At first glance, David Chang’s reserved exterior belies the deep feelings he has for righting society’s wrongs, especially with regard to racial discrimination. But his passion and commitment to addressing these issues quickly become clear not only through his conversation and writings, but also through his actions. Former cochair of the New York City Gay and Lesbian Anti-Violence Project, Professor Chang worked hard to combat some of the City’s most heinous incidents of brutality and to push for legislative remedies through the passage of anti–hate crimes statutes. He has written extensively on hate crimes legislation and the constitutionality of affirmative action policies. He has also worked with the Los Angeles–based Center for Law in the Public Interest. He is the former chairman of the Board of Directors of Pratt Area Community Council, an organization that serves a wide range of housing-related needs for low- and moderate-income residents of Brooklyn.
 marissaellerinbossley Marissa Ellerin-Bossley
Fellow, Racial Justice Project
Marissa is currently a second year law student at New York Law School; she earned a Bachelor of Arts degree in Political Science from Syracuse University. Her concern for racial justice springs from her undergraduate studies and her observation of both economic and educational disparities in her hometown. Marissa is most passionate about eliminating such disparities because of the deleterious effect they tend to have on minorities in urban areas and the resulting societal dysfunction they cause. She hopes to focus on these issues while working with the Racial Justice Project.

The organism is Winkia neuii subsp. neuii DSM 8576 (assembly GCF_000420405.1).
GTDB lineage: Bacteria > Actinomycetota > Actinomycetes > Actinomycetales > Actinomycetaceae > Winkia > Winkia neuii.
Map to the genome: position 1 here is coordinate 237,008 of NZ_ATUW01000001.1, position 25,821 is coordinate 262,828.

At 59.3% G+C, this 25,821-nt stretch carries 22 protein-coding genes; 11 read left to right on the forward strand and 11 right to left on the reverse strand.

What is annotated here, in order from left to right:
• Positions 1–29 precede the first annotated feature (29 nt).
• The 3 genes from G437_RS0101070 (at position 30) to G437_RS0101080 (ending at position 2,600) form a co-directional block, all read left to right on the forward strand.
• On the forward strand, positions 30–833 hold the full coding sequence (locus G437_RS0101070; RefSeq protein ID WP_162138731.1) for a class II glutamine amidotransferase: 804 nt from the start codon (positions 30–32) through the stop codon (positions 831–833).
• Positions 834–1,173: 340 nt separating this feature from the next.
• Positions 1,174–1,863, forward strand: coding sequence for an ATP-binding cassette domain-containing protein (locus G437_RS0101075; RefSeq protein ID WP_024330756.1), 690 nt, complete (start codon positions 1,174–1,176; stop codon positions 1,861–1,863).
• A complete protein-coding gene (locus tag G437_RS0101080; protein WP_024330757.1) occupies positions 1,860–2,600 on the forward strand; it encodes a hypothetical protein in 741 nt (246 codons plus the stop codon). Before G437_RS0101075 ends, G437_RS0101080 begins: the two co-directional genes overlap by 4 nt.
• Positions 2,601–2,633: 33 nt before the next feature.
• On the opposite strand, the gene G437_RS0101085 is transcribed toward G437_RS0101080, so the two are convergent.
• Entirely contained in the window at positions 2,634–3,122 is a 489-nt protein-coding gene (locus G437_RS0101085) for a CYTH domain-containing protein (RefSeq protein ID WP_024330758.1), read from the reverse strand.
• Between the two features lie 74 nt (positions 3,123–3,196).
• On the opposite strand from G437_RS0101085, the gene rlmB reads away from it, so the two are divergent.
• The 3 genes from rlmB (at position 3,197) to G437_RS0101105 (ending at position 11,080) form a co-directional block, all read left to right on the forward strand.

Amanda Gayle Amanda Gayle
Fellow, Racial Justice Project
Member, Justice Action Center
Co-Director, Street Law Project
Amanda Gayle is a third-year law student at New York Law School with a profound interest in racial and social justice. Growing up, her interest in law derived from her discontent with the New York City Police Department’s discriminatory practices and the numerous incidents of police misconduct she witnessed in her hometown of Brooklyn, New York. In direct response to her disapproval of stop and frisk practices, she serves as one of the Directors of the Street Law Project. Street Law, which is affiliated with the Racial Justice Project, educates middle school and high school students about their Fourth Amendment rights to counteract racial profiling in their Bronx neighborhoods. As a 3L, Amanda continues to cultivate her skills and knowledge on racial and social justice issues in Racial Justice Advocacy, a project based learning course which assists clients to overcome obstacles within the criminal justice system. This year, she will also serve as one of the Racial Justice Project’s fellows, where she will conduct research on issues of racial discrimination. Upon the completion of her studies, Amanda would like to continue to advocate for minority rights through direct services in civil or criminal practice. Thereafter, Amanda wishes to pursue impact litigation as a civil rights attorney.